Natalie: Good idea, it’s always a good opportunity when something has been in the news – it makes it easy to drop in to conversation casually: ‘oh, I was reading a story earlier about this new platform/app feature… what do you think about the metaverse’ or ‘have you or any of your friends use it? Do you think there’s any risks accessing the metaverse? etc.
Natalie: Okay, moving over to TikTok now, where a new report has shown the platform is the fastest growing social network…in news! A whopping 20% of 18–24-year-olds are using it as a news source. This is according to Reuters Institute Digital News Report’s survey, which also found younger generations have little interest in the more conventional news found on other sites like Facebook.
Colin: Although you mentioned 18-24-year-olds, could this apply to younger people, too?
Natalie: I believe this study didn’t look at online users younger than 18 but it’s very possible that the same patterns apply – young people at that stage in which they’re interested in news are likely sourcing their news information through the social media platforms they’re already using. Obviously, I can’t say for sure but personally, I’d imagine so!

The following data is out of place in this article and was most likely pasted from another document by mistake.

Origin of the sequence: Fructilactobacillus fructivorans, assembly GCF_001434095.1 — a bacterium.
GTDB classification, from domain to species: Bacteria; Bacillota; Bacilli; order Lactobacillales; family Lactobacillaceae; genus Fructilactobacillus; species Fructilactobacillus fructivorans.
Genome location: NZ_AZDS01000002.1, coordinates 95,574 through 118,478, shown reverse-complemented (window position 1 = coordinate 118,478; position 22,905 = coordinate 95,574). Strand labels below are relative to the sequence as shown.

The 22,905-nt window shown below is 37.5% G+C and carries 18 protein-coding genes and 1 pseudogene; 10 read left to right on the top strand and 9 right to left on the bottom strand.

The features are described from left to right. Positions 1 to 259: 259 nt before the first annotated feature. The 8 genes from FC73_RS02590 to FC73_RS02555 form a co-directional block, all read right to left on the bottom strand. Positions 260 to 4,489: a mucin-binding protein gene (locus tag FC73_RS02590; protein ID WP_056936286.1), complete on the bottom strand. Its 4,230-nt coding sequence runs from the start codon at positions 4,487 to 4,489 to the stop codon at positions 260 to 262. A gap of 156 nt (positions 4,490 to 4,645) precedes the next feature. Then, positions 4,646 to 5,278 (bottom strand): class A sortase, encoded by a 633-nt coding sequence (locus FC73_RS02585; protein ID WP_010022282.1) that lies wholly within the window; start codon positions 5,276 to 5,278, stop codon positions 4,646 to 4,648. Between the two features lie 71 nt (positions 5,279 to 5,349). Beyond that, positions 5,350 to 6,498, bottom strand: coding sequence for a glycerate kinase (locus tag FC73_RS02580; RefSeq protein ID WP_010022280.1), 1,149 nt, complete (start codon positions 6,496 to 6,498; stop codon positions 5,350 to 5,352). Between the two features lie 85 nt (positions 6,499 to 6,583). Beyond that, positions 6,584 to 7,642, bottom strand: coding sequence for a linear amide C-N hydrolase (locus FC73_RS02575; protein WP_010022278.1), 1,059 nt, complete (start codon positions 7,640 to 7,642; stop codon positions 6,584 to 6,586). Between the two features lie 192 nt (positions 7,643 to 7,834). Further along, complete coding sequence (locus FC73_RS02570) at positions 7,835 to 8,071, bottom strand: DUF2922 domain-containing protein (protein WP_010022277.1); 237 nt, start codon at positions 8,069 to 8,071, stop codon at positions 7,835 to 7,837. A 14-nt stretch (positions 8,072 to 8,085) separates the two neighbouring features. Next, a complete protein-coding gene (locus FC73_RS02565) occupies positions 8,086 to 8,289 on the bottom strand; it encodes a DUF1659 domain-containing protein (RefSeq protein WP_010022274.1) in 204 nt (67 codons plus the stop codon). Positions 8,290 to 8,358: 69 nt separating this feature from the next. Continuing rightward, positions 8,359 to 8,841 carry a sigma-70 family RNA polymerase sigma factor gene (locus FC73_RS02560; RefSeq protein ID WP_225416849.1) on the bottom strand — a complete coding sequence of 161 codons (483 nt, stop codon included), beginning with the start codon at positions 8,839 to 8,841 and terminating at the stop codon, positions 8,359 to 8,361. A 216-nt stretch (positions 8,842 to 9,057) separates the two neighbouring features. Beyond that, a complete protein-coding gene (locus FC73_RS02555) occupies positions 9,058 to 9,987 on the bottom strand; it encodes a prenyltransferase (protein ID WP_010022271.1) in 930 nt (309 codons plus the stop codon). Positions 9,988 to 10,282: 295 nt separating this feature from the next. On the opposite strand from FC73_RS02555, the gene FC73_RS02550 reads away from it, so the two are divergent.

Colin: It’s interesting either way. Lastly for our social media news, I want to talk about Twitter and some major safeguarding concerns that have been brought up in the news this week.
Natalie: Is this about Google Cloud?
Colin: It is! So Twitter has a contract with Google to host some of their servers on Google cloud – basically meaning that Twitter has been paying Google to host some of the services that keeps Twitter going. But Twitter wants to move their systems over to their own servers before the current contract runs out at the end of June…and it’s been reported that the social media giant, Twitter has been refusing to pay.
Natalie: Some of that was quite technical!
Colin: It was but the important part is this: it’s putting one of their really important safeguarding systems at risk. It’s called Smyte and this system helps Twitter to moderate content on the platform. It helps spot safeguarding risks like spam, and it helps combat online abuse and child sexual abuse material.
Natalie: Okay, so this is a really important tool for Twitter.
Colin: Yes, it really is.
Natalie: And it was only on last week’s Safeguarding Soundbites that we were discussing the new report from the Stanford Internet Observatory about the prevalence of child sexual abuse material being shared and traded on social media platforms. So tools like Smyte – these systems that work in the background of platforms like Twitter – even if we don’t quite understand the technical ins-and-outs of what they do, we can understand what an essential role they play.
So what is going to happen with this next…do we know?